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Tips for Mentors

Adapted from Rachel Thomas’ “Exemplary Junior Faculty Mentoring Programs”

  • Exchange CVs with your mentee to stimulate discussion about career paths and
  • Ask about and encourage accomplishments and provide constructive criticism, praise, and impromptu feedback
  • Use your knowledge and experience to help junior faculty members identify and build on their own strengths.
  • Attend mentoring events
  • Try to be in contact twice monthly to discuss the junior faculty member’s career and activities. Commit to making one contact per month with the entire mentoring team.
  • Discuss annual performance reviews with the junior faculty member: how to prepare, what to expect, how to deal with different outcomes. Preview the document before it is submitted to the chair.
  • Aid the junior faculty in exploring the institutional, school, and division culture (i.e., What is valued? What is rewarded?)
  • Check-in with the chair of the faculty mentoring program to share any concerns or problems. Respond to occasional calls from the chair of the program to see how the team is progressing.
  • Encourage and demonstrate University citizenship.
  • Tell junior faculty members about important university and professional events they should be attended. Invite and participate with the mentee in important university events.

Tips for Mentees

Adapted from Rachel Thomas’ “Exemplary Junior Faculty Mentoring Programs”

  • Show initiative in planning your career. Write a personal statement about your educational philosophy and amend it as needed. Exchange CVs with your mentor for discussion.
  • Learn about how the University and your field operates. Write down questions as they occur to you and then begin finding the answers.
  • Realize that your success is important not just to you but also to your division, the School and the University. Consider that “going it alone” doesn’t work that well for anyone.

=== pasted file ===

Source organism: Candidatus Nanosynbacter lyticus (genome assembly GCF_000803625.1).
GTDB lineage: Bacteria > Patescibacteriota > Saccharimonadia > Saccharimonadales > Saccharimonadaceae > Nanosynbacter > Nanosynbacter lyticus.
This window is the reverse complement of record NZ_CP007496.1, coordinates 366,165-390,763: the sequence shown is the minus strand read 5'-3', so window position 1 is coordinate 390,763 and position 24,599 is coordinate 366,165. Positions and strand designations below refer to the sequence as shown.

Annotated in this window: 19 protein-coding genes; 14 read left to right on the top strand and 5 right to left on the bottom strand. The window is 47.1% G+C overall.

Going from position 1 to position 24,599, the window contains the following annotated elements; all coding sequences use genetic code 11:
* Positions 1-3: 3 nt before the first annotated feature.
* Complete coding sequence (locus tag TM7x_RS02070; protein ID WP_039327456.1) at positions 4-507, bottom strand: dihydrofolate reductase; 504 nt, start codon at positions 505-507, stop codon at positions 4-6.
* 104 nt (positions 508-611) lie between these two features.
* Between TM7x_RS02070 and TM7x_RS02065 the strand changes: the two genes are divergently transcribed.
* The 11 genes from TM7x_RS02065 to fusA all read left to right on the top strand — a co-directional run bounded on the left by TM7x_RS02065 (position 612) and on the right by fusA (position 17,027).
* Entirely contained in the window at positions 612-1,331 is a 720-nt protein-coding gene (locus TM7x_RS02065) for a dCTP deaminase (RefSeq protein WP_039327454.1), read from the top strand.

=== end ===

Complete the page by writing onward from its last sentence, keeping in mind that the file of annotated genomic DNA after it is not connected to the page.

• Make your scheduled meetings with your mentor a priority, and take advantage of e-mail and the telephone to keep in touch informally.
  • Be willing to ask for help.
  • Let the director of the Campbell mentoring program know if you have questions or concerns about the program.
  • Begin assembling your advisory board of supporters and advisers (other than your mentoring team) in the University community.
  • Make and maintain contacts with other junior faculty within your division and the School, as well as in other divisions, departments, institutes, and schools.
  • Become familiar with the resources available to support and strengthen your teaching and research.
  • Assemble a library of information about your institution, school, and division. Include the latest strategic plan for the School of Pharmacy and your division.
  • Set a meeting with your chair to discuss the division’s expectations for tenure and promotion.
  • Read the mission and vision statements of the UNC Eshelman School of Pharmacy and divisions.

Suggested Topics of Discussion for the Mentoring Team

Adapted from Rachel Thomas’ “Exemplary Junior Faculty Mentoring Programs”

  • How is the junior faculty member’s division and committees organized? How are decisions made? What are the opportunities for junior faculty involvement?
  • Is support staff available to junior faculty? What can be expected of support staff? What supplies and expenses are covered by your division and by the School? Are there other resources available to cover expenses related to teaching and research?
  • What conferences should the junior faculty attend? How much travel is allowed/expected/supported? How do you choose between large conferences and smaller events? What can you do at professional gatherings to gain the type of exposure that can lead to good contacts, and potential names of tenure-file reviewers?
  • Authorship etiquette: On collaborative efforts, how are the authors listed? Where do graduate student names go? How important is first authorship? How is alphabetical listing of authors viewed?